Common Psychiatric Disorders

The first question most patients ask when coming to the Biological Psychiatry Institute is, "what is a biological disorder affecting the brain?" In order to answer the question as stated, I will present a few necessary definitions.

  1. The neuron or brain cell is the primary cell that produces behavior.
  2. Behavior is anything that reflects brain activity.
  3. Overt behavior is behavior we see or perceive without special equipment.
    1. Overt behavior is the primary behavior that is human behavior.
  4. Other behaviors are magnetic behavior, electrical behavior, neuroendocrine behavior, and metabolic behavior.
  5. Systems of neurons that have a common function are called generators of behaviors.
    1. Examples of generators of behavior are as follows:
      1. Mood generator of behavior
      2. Memory generator of behavior
      3. Sense of humor generator of behavior
      4. Obsessive generator of behavior
      5. Anxiety generator of behavior
      6. Instinctual generators of behavior
      7. Sleep generators of behavior
      8. Cognitive generators of behavior
      9. Awareness generators of behavior
      10. Generators of behavior that plan and execute tasks
      11. Others
  6. The overlapping matrix of all the generators of behavior create our personality
  7. When the brain fails, it fails in its usual capacities. Depending on which generator of behavior fails, a unique behavioral cluster will be produced (which is called a syndrome; i.e. a failed generator of behavior cause undetermined).
    1. An example of a neurological disorder is the Parkinson's syndrome, which is caused by the failure of the Basal Ganglia. The Parkinson's syndrome is characterized by slow movement, rigidity, tremors, and unsteady gait. When the Basal Ganglia of the brain fail, the cause of the Basal Ganglia failing could be from many causes, such as genetic, small strokes, manganese poisoning, and carbon monoxide poisoning, or spontaneous and unknown.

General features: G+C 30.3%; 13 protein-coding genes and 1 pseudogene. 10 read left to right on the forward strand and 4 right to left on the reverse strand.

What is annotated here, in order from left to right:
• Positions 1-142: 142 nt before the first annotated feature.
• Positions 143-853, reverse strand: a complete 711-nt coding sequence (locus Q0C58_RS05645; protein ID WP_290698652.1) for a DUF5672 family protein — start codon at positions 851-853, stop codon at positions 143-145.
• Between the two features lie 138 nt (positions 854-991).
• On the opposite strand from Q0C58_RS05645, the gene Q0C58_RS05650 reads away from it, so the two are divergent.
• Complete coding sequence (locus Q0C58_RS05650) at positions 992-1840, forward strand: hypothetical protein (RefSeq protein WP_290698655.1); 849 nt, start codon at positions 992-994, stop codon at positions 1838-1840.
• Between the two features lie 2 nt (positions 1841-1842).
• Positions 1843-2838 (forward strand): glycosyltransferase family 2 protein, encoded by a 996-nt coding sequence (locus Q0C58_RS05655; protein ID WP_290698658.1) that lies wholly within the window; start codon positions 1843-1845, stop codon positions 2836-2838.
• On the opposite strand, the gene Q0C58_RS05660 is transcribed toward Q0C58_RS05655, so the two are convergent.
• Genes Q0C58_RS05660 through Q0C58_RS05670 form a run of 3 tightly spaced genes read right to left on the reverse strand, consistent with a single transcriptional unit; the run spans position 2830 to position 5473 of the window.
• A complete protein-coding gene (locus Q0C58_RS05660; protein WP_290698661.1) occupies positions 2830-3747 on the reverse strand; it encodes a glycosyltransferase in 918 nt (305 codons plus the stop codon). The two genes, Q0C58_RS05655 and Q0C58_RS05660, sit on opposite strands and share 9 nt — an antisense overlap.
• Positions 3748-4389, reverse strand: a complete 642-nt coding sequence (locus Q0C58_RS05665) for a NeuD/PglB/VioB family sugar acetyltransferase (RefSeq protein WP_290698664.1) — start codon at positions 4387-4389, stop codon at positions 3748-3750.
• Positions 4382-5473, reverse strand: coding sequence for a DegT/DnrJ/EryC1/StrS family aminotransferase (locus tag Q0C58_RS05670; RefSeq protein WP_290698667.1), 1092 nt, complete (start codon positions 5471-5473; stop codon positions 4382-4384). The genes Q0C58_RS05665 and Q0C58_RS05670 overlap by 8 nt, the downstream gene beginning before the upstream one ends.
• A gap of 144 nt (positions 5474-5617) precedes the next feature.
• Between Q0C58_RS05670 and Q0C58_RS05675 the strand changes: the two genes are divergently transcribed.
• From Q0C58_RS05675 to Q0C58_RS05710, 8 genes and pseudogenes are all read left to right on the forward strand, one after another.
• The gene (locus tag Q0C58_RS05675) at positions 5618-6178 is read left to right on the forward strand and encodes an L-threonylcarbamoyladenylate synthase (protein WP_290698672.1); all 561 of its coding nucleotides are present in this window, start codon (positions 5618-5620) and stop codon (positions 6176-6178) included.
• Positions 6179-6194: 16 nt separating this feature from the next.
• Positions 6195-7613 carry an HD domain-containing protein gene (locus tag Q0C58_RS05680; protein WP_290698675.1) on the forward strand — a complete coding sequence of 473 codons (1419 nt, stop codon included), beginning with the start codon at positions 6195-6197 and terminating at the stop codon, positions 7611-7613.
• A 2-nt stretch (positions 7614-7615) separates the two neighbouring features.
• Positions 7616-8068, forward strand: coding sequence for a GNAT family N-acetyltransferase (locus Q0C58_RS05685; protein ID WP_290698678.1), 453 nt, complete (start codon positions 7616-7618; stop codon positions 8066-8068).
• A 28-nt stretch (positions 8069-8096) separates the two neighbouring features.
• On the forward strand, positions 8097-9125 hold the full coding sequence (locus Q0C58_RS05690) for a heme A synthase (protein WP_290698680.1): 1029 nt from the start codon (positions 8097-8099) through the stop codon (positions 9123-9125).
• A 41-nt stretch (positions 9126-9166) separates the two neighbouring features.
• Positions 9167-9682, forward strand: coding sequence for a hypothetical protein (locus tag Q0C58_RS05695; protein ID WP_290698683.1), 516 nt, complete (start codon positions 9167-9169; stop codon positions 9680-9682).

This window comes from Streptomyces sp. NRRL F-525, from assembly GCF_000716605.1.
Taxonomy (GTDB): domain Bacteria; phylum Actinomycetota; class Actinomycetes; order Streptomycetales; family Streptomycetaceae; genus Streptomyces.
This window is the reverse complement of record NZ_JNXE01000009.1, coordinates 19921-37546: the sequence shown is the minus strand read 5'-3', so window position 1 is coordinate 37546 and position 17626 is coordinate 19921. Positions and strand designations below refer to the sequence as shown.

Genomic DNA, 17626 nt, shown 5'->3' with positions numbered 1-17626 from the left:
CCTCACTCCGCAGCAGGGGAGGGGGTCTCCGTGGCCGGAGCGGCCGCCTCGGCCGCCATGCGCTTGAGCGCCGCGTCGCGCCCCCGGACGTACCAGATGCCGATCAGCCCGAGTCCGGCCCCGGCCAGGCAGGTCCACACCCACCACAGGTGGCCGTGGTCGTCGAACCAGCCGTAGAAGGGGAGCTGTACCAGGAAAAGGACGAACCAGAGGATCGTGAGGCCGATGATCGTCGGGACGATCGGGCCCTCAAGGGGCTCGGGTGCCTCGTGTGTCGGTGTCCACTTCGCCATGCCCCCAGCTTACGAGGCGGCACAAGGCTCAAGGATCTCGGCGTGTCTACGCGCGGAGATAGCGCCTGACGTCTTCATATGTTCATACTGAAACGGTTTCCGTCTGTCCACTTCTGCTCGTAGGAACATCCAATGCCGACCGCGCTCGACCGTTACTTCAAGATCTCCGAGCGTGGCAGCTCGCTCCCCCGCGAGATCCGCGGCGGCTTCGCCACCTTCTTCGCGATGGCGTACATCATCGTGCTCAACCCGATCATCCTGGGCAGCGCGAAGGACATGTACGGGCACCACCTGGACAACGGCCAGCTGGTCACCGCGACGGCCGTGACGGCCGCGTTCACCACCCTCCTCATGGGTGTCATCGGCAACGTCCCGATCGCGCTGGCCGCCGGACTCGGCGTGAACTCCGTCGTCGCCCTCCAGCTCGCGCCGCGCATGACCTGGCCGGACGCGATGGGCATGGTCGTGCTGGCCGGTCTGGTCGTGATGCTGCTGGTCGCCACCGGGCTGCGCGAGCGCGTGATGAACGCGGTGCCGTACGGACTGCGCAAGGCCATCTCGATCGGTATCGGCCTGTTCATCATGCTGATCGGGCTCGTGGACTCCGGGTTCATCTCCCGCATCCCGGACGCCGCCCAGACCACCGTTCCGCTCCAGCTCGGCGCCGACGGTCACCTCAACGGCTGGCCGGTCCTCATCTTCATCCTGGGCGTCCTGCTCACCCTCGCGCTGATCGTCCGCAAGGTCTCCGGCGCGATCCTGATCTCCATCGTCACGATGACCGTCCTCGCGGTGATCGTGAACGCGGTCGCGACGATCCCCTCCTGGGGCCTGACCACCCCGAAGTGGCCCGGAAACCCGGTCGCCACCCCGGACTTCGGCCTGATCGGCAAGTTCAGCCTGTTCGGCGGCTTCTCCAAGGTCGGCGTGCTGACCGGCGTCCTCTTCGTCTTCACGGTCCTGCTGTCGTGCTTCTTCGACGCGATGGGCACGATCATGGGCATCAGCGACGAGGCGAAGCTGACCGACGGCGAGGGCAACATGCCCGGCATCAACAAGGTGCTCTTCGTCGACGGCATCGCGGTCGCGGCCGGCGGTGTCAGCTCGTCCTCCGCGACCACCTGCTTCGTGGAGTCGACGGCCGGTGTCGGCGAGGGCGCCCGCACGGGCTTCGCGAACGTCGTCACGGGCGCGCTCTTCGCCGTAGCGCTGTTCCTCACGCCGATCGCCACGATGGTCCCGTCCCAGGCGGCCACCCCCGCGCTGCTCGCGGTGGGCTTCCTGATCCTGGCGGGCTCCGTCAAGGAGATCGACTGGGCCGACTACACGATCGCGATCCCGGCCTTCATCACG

8. An example of a biological psychiatric disorder is a Major Depressive Syndrome. The Diagnostic and Statistical Manual of Mental Disorders Text Revision (DSM-IV-TR) defines a major depressive syndrome as follows:

Five or more of the following symptoms have been present during the same two week period and represent a change from previous functioning; at least one of the symptoms is either 1. Depressed mood or 2. Loss of interest or pleasure.

  1. Depressed mood most of the day
  2. Decreased interest or pleasure
  3. Weight loss or weight gain
  4. Insomnia or hypersomnia
  5. Psychomotor agitation or retardation
  6. Fatigue or loss of energy
  7. Feelings of worthlessness or excessive guilt
  8. Diminished ability to think or concentrate, or indecisiveness
  9. Recurrent thoughts of death or suicidal thoughts

When the Limbic System or mood system fails, it uniquely creates a behavioral cluster as described above. The cause of the major depressive syndrome could include genetic causes, low thyroid functioning, strokes, or head trauma, to name a few.